30% OFF Pride collection code: USAPRIDE! Free Shipping over $99

International Women’s Day: Recognizing One Woman’s Fight for LGBT Rights in Malaysia

by Hayley Miller March 08, 2016


In honor of International Women’s Day, HRC Global is spotlighting women who are advancing equality around the globe, including Lyana Khairuddin, a self-described "HIV & AIDS advocate" from Malaysia. Lyana, a bisexual, Muslim woman who served as an HRC global fellow last fall, is working in Malaysia to fight discrimination and the spread of HIV & AIDS in her country.

“Navigating activism around LGBT rights is an uphill struggle,” she says. “There is a multidimensional complexity to discussing these issues, especially when there is an increasingly restricted space for expression. “

Lyana's work in Malaysia is not easy. Many human rights challenges are plaguing Malaysia, including the right to gender expression and unfortunate incidences of violence and discrimination.

“Our judiciary and politicians seem to view human rights nonchalantly,” she continued. “This divisiveness and moral-policing is now used as a tool to further divide and conquer the public.”

While she shared her personal experiences with our community, Lyana was also able to discuss HIV prevention efforts with HRC staff and learn more about advocacy and awareness around PrEP. She also consulted with the HRC Foundation on how to engage faith-based organizations to embrace the LGBT community.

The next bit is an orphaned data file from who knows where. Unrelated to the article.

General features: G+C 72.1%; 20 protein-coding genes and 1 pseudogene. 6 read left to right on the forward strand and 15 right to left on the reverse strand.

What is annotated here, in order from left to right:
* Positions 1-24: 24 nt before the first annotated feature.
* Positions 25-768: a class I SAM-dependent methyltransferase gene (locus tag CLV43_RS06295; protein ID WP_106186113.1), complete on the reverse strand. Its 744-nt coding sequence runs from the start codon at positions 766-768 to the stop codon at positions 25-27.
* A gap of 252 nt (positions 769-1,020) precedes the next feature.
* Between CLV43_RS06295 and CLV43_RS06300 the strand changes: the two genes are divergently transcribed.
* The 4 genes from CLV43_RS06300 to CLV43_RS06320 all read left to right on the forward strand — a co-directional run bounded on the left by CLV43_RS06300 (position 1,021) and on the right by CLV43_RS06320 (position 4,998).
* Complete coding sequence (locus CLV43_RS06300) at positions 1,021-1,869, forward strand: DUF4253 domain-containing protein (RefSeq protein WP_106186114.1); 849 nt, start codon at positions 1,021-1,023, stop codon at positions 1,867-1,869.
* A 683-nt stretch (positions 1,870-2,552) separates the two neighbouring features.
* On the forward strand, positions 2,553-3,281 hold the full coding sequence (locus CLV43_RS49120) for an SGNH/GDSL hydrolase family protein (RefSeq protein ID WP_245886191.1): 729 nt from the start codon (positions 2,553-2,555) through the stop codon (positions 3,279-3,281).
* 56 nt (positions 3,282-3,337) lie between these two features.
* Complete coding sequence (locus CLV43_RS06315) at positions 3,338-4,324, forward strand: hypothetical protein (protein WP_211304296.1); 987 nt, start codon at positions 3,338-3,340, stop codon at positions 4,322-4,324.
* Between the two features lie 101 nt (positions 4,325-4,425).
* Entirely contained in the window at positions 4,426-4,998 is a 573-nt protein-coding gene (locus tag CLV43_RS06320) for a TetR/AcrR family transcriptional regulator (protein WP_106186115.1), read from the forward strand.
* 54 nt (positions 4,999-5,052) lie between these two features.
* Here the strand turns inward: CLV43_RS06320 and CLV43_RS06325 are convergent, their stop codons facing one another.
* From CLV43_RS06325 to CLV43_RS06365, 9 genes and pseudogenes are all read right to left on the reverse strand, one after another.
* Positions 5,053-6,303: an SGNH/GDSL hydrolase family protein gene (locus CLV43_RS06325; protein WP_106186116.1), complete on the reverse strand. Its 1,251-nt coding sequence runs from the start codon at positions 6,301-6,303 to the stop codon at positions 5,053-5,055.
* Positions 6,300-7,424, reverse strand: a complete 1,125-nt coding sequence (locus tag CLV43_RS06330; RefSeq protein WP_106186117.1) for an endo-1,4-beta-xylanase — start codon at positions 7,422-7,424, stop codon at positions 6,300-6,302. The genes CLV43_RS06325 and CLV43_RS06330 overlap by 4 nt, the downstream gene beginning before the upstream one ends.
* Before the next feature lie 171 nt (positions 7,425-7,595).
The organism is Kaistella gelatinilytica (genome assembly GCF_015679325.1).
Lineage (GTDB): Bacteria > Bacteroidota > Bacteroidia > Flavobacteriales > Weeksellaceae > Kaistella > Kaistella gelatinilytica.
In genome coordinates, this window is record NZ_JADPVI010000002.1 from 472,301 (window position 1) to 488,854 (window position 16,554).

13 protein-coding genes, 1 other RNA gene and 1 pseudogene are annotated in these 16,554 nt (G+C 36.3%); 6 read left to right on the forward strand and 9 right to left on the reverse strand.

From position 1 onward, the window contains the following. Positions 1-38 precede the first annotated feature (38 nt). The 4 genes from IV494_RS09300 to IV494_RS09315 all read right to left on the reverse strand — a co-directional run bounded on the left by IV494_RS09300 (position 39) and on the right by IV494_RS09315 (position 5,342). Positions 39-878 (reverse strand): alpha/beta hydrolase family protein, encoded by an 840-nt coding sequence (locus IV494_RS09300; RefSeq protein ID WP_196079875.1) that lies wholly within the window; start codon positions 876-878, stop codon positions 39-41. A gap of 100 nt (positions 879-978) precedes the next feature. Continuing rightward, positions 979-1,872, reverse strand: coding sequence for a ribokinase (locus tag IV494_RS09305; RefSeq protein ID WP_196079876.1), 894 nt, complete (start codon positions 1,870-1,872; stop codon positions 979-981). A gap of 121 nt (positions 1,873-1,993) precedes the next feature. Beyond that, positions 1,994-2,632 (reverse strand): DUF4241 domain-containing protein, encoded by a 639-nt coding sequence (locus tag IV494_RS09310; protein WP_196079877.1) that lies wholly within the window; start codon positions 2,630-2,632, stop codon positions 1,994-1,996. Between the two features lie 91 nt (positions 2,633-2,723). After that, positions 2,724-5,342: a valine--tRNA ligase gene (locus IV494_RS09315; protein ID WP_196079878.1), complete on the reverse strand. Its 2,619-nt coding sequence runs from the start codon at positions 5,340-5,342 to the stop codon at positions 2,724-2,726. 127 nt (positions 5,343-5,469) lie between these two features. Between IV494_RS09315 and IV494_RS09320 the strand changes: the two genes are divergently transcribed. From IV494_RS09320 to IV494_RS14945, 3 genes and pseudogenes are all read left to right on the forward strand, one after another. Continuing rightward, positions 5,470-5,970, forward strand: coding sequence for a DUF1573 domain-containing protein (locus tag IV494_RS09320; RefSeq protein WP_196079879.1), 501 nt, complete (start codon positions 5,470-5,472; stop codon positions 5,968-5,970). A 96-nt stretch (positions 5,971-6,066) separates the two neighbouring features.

As Lyana continues her work in Malaysia, today offers an opportunity to recognize her and so many other women who are dedicated and committed to the LGBT community, including Geena Rocero, Samantha Power, Susan Rice and Hillary Clinton. Thanks to their tireless advocacy, LGBT equality is progressing both at home and abroad.

This International Women’s Day, HRC is proud to stand in support of women worldwide. Sadly, lesbian, bisexual, and transgender women face disproportionate levels of violence at the hands of both strangers and intimate partners.  A recent U.N. human rights report  noted that LGBT people are at a disturbingly elevated risk of homicidal violence, highlighting the increased risk that lesbian, bisexual, and transgender women face because of gender-based discrimination. Another study by the Human Rights Campaign and the Trans People of Color Coalition estimates that transgender women in the United States face 4.3 times the risk of becoming homicide victims than the general population of women. 





Hayley Miller
Hayley Miller

Author


Leave a comment

Comments will be approved before showing up.


Also in Think

This revealing picture of Justin Trudeau has gone viral for all the right reasons

by David Grant February 23, 2017

One more reason to admire Canada's PM.

Continue Reading →

If abortion is outlawed, LGBTQ rights are the next to go

by Derek de Koff February 23, 2017

How much credence should be given to Trump's well-documented, unambiguous promise to overturn Roe v. Wade?

Continue Reading →

Video of Melania recoiling from Trump’s touch has the Internet very concerned

by Graham Gremore February 23, 2017

Everyone's been talking about this clip of Melania Trump flinching at her husband's touch.

Continue Reading →